HIV Managment at Bairo Pite Clinic

A focus on counselling and rehabilitation

Although there is no cure for HIV infection, treatment with anti-retroviral drugs can control the virus allowing people living with HIV (PLHIV) to lead healthy and productive lives.

HIV is a virus which weakens the immune system and can lead to serious infections and some forms of cancer. Worldwide, approximately 14 million people were living with HIV at the end of 2014. It is important to detect infection with HIV as early as possible so that treatment can be started before the body’s immunity becomes badly damaged, but in 2014 only half of PLHIV were aware of their status.

HIV in Timor-Leste

Timor-Leste is considered to have a low-level non-generalised HIV epidemic, with a national prevalence of well below 1%, although some studies have shown higher rates in certain districts and patient groups.

First case of HIV detected in TImor-Leste

cases of HIV diagnosed since 2003

HIV-treatment

Less than half of people living with HIV (PLHIV) are taking antiretroviral therapy

The number of newly diagnosed PLHIV has been rising year on year; it is difficult to know whether this reflects a rise in testing rates or whether the incidence of HIV is rising. According to the Ministry of Health, it is likely the prevelance rate may is significantly under-reported.

TL is vulnerable to a rapidly increasing incidence of HIV due to:

• high levels of population movement and socioeconomic displacement • low incidence of condom use • low level of awareness of STIs and HIV • poor access to HIV and STI screening • presence of risk behaviours within at-risk groups

“Dealing with HIV in and of itself is a major challenge but what this virus does to TB, already our number one health concern, is ice water in our face. Having HIV makes active TB 10 times more likely.This along with an ever increasing threat of multi-drug resistant tuberculosis makes controlling the HIV epidemic top priority.”

Dr Dan Murphy

HIV Management at Bairo Pite Clinic

BPC cares for the largest number of PLHIV in Timor-Leste.

Around 100 adult and child patients access treatment at the clinic.

We take a holistic approach, knowing that counselling and support is just as important as medicine

At BPC we have three HIV counsellors – Adece, Filomena and Alarico.  We also provide a voluntary counselling and testing service for any patient who requests an HIV test in a dedicated cabin in the clinic grounds. We perform provider-initiated testing; all pregnant women who come for antenatal care will be offered an HIV test, as will any individuals being investigated for TB, STIs or certain infections/cancers. BPC’s laboratory performs more than 300 HIV tests every month. We also arrange for PCR testing to be sent for any infants born toHIV positive mums and these tests are sent to Australia via the National Laboratory service. If a patient is found to be HIV positive, they will have a medical review whereby a decision will be made about starting antiretroviral treatment and also any preventive antibiotics that might be needed. The treatment we provide is in line with the Ministry of Health and WHO recommendations and patients are seen monthly for a medical check- up. Newly diagnosed PLHIV also have education and counselling provided by our HIV counsellors; we strive to provide a holistic approach, recognising care of psychological health can be as important as physical health in chronic conditions. We also work with local partners who provide social support and advocate for the needs and rights of persons living with HIV including Estrela+, Fundasaun Timor Hari’i (FTH) and Esperanca.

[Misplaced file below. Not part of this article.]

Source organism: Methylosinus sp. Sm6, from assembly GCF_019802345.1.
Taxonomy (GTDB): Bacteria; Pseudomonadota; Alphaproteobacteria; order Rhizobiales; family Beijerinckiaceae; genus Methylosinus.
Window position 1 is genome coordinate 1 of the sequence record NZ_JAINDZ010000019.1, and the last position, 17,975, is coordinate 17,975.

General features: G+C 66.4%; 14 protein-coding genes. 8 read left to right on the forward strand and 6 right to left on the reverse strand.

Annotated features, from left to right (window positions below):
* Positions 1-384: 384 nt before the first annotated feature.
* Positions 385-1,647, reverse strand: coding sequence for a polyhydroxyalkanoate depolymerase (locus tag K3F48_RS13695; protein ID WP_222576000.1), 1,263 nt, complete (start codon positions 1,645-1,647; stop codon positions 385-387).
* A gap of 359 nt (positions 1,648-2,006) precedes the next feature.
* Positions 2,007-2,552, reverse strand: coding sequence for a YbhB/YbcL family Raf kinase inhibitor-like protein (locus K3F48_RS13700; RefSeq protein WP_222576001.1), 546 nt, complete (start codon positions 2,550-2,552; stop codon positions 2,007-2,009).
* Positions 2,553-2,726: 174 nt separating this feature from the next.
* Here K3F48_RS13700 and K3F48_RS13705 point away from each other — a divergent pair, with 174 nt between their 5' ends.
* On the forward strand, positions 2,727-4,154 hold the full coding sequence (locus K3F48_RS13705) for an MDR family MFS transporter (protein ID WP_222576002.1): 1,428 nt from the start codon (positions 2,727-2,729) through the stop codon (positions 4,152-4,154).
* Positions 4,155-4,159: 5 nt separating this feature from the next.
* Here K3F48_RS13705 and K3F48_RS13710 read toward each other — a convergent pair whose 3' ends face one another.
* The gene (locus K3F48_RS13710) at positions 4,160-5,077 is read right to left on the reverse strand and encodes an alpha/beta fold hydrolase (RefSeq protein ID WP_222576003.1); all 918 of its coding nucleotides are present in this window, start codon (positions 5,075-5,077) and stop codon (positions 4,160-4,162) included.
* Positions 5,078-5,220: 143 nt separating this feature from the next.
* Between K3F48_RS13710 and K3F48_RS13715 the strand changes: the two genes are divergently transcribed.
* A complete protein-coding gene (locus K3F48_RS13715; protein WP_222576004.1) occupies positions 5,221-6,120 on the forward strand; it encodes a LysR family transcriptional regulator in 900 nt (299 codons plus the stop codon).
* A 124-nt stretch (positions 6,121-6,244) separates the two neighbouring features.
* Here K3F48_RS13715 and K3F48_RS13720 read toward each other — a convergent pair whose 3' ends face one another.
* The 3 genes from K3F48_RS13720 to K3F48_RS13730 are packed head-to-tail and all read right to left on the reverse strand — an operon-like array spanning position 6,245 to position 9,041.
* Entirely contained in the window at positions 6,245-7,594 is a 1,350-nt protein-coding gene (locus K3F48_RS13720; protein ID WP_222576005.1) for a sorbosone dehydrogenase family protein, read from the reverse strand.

A Safe Space

BPC  Counselling cabin is in a quiet corner of the compound, tucked away at the back.  The Counselling and Social Care staff have planted a lovely garden around the HIV cabin, to give it a homely feel and to make the place seem more private. Stigma and discrimination is particularly damaging to a PLHIV and their family as it can create a barrier to the patient seeking treatment or remaining adherent to their treatment. The clinic has worked hard to educate all staff about HIV as an issue and to ensure that fear and ignorance do not fuel stigma and discrimination.

 ‘Nowadays when I come to the clinic I am greeted in a friendly way by all the staff, I feel safe and comfortable when I come to get my medicine or to consult the Doctor.  I also know the staff understand they must not gossip about the patients, so I feel confident about confidentiality’ “These days we can take medicine and remain healthy, but we must take the medicine every day and get regular check-ups. If we take our medicines and follow our Doctors instruction we can be very healthy and normal and work and enjoy our families, just like everyone else ” – PLHIV

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